Microsoft Corp. was recently in advanced discussions with Nokia Corp. about a purchase of the Finnish company’s device business, according to people familiar with the matter, in a marriage that could have reshaped the mobile-phone industry.
The talks have faltered, they said. One person said talks took place as recently as this month but aren’t likely to be revived.
The two sides made significant progress on a plan that would stitch the U.S. software giant with a mobile-phone pioneer. Both companies have struggled of late, as each has tried to adapt to a world in which consumers prefer smartphones built by Apple Inc. and Samsung Electronics Co.
I doubt this merger would have any significant impact on Apple or Samsung. It may help Nokia and Microsoft shake things up, but there’s already a lot at stake in the mobile market, so if they aren’t working closely already there’s little chance they ever will.
Elop, hired in 2010 from Microsoft Corp to turn around the Finnish mobile phone maker, earned 4.33 million euros ($5.63 million) in 2012, down from 7.94 million euros in 2011.
While his base salary rose by 59,500 euros to 1.08 million euros, his stock and option awards fell slightly and he earned no bonus, according to the Thursday filing with the U.S. Securities and Exchange Commission.
I felt bad for him until I saw the numbers. How much money do you deserve for running a company into the ground?
“I think you’re going to see a trend where operators, starting in the West, begin to say, ‘We need a third ecosystem to really begin to happen. We really need to double down on it. We need to cause it to happen.’”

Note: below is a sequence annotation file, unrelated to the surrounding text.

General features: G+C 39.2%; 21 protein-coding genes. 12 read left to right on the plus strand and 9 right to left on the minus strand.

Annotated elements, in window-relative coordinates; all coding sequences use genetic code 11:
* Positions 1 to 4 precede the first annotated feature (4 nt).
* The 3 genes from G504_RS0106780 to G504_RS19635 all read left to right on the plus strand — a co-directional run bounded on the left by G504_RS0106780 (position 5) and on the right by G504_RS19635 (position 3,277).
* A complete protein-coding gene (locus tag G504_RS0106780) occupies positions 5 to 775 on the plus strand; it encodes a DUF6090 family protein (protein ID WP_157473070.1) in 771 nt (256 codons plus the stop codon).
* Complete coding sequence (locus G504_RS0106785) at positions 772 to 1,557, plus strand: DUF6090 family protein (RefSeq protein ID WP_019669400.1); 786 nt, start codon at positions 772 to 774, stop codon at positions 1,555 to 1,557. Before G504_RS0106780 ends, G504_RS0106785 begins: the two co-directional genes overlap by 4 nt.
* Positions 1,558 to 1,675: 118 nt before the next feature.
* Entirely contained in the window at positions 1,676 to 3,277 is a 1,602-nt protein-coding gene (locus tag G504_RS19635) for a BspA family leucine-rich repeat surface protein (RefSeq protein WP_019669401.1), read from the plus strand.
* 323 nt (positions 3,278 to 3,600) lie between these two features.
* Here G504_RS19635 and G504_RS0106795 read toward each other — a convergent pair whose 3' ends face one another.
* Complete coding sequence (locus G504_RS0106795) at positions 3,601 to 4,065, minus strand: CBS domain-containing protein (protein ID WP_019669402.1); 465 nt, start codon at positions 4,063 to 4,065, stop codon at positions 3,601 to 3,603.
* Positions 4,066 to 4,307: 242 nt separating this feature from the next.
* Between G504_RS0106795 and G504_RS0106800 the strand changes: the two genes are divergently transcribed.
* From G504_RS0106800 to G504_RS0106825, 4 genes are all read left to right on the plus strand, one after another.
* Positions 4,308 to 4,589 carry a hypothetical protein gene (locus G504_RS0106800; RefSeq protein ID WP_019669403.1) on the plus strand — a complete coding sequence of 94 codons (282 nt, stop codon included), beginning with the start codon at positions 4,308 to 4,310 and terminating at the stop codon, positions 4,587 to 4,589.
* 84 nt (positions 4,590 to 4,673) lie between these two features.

The the company’s strategy is to wait until carriers are tired of selling millions of iPhones and Android devices and force Nokia products on us. Yeah, that’ll work.
“We have not announced any tablets, but I think the opportunity is very clear,” Nokia CEO Stephen Elop told ABC News. “People today increasingly are looking for a common digital experience between their smartphone and tablet, with a PC, and with their gaming platform, and so there’s clearly an opportunity across there. This is something that we’re looking at very closely.”
Not a huge surprise, really. Maybe a bigger surprise that it’s not more of a priority.
Instead, I was left with a key unanswered question from Nokia that directly impacts the company’s future: What did it announce today that will get consumers to switch from an iPhone or Android device? Without a compelling answer to that question, I suspect most new Lumia sales will come from those already using an older Lumia and that won’t generate the growth that Nokia needs to sustain a turnaround.
Smart article by Kevin. To my mind, this is the key point that Nokia may have missed. You have to give consumers a reason to switch and if they didn’t do that, they missed a huge opportunity. With the new iPhone coming soon, it’s hard to imagine that people will go for a Lumina.